How not to learn programming (if you want to build something useful)

Like most self-taught programmers, I started coding because I wanted to build something useful. Little did I know what that would entail: confusion, bugs, and an endless amount of frameworks and plugins to choose from and use. A majority of the time, I’ll admit, instead of building something useful, I’ve been falling into ineffective behaviors.

It’s hard being a self learner—you don’t have a curriculum that’s going ensure you stay focused and that the problems you solve continually challenge you. You can get caught up in trivialities. Without a clear deadline or an explicit grading-scale, it’s easy to not realize you’re getting sidetracked.

Sometimes we need a bit of a reminder; I know I do. So instead of trying out a shiny new framework (no name calling!) or creating another semi-useful plugin (I can call myself out here: Ency.js), I created the list below.

Here are the don’ts of learning how to code:

Don’t try to learn everything at once. There’s a lot of moving parts to programming. There’s the frontend, the backend, the database, the hosting, as well as the frameworks and plugins that glue it all together. With all these parts, it’s easy to get overwhelmed. But you don’t need to learn everything at once. Start with what you absolutely need: build and validate the core of your idea. Don’t get sidetracked trying to adopt a tool you don’t yet need–even if you think you’ll eventually need it. You’ll derive more value from using a tool when it serves a practical purpose; and slowly as you begin to need these tools, you’ll learn them, integrate them, and gain the capability to use them all together seamlessly.

Don’t overstress about picking the perfect tool. Your ultimate goal is to learn programming concepts. But, of course, you don’t use concepts, you use tools; and so, you also have to learn the specifics of the tools you choose. You’ll have lots of options to choose from: Ember, React or Vue, Node, Elixir or Ruby etc. So just remember that any useful tool was created to fill a gap and satisfy different tastes, and so it optimized differently. Don’t try to be a maxzimizer or you’ll spend more time googling “React versus Vue” than you do programming. Quickly narrow down your search: look at the amount of stars, the open versus closed issues, the quality of the documentation, the philosophy behind the project, and the community around it. If you’re just getting started, favor good documentation and a thriving community. Still stuck? Don’t get lost in the abstract decision–write some code! Pick the tool that was easiest to get going with. If you need to switch later, you’ll do so with a better understanding of why and adopting the new tool will be faster and easier.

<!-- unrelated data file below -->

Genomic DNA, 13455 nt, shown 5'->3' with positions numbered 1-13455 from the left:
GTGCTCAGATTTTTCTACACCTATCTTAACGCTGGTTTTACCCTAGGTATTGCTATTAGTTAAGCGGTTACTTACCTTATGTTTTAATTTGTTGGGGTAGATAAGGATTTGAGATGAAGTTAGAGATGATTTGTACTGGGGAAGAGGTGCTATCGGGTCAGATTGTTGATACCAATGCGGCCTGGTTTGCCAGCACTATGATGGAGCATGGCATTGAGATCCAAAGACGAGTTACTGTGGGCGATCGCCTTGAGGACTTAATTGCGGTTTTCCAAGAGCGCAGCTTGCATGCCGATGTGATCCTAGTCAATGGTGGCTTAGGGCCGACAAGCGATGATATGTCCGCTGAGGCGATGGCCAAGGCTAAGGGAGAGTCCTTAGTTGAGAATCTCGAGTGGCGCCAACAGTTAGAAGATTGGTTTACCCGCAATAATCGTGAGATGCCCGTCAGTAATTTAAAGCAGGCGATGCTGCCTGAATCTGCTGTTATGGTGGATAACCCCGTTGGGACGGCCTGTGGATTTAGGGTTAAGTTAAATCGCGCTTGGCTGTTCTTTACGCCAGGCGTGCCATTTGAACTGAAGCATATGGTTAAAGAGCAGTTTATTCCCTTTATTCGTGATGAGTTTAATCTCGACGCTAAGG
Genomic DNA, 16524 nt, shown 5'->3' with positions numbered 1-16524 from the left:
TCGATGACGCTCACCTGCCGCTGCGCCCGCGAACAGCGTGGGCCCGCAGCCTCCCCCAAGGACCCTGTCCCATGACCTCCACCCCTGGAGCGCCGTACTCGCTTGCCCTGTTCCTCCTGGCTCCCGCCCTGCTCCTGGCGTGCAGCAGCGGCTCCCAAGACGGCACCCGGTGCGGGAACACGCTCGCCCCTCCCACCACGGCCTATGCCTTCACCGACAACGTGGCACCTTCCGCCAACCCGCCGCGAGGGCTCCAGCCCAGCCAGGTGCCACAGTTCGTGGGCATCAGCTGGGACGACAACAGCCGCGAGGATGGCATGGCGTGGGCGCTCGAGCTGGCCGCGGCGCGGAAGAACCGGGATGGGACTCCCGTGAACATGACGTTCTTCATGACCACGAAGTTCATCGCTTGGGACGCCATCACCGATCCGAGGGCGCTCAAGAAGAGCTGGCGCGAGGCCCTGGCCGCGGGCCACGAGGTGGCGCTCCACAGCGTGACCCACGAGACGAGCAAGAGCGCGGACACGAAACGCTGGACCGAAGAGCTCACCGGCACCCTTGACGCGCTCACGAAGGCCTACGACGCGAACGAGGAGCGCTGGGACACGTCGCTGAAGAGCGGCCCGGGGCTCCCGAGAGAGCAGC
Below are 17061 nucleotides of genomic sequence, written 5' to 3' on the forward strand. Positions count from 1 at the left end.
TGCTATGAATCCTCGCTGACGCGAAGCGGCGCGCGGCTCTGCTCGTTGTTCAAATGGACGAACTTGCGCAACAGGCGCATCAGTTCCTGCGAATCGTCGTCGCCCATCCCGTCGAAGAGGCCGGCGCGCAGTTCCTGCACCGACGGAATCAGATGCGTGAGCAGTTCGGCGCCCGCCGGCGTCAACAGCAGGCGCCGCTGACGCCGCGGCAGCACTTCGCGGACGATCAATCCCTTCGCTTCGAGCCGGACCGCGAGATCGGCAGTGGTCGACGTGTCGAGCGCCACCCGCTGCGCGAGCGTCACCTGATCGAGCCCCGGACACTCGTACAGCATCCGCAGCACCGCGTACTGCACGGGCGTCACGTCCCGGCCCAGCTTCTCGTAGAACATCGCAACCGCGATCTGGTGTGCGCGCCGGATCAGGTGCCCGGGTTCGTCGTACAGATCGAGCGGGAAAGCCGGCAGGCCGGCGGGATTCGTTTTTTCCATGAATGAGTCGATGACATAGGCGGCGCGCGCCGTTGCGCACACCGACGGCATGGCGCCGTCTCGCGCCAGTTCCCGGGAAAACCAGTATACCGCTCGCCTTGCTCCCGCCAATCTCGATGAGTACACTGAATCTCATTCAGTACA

Don’t become dependent on your google searches. Yes, you want to pick a tool with a thriving community–you’ll have a variety of blog posts, tutorials, and stackoverflow questions to learn from. But don’t become dependent on it–there won’t be a guide for all your specific use cases, nor an answer for all the problems you encounter. As you become more comfortable with programming, learn to rely more on good documentation and well-written code. That’s where you’ll find the answer for most advanced use cases anyway, so rather than skimming through four pages of google search results for the off-chance that someone else wrote about your problem, learn to read documentation first and explore similar codebases second.

Don’t be afraid to dig into other people’s code. A great way to not only learn, but improve the quality of your code, is to dig into the code of a project you admire and figure out how it all works and comes together. You’ll naturally resist at first–it’s easy to see a project with 56,425 stars and think that the code inside is beyond your understanding. But do you know about functions, classes, and closures? Well, that sort of foundational knowledge is all you need to understand 95% of the code in most projects. As you dig in and begin to understand how it all comes together, you’ll begin to see that the code they wrote is not much different from the one you’re capable of writing. The real difference is that they created something useful–and when you read other people’s code, you realize you can do that, too.

Don’t try to create an open source solution for everything. Creating a plugin that solves a problem you encountered is a great way to learn. But done wrongly, this tendency can become time-consuming, distracting, and draining. You’ll find plenty of little ways that things can be improved. Ask yourself: Is it a strong enough pain-point? How many times have you needed this? It sucks spending weeks to months building something no one is using, specially if you knew you were suppose to be building something else, and you don’t care enough about the project to actively promote or maintain it. This advice is more important than not reinventing the wheel–it is about not squandering your time.

If you made it this far, I should probably tell you: you’ll probably still make these mistakes yourself–it’s coder nature. But keep this list in mind and come back to as you need to; I have trust that you’ll catch yourself the second or third time.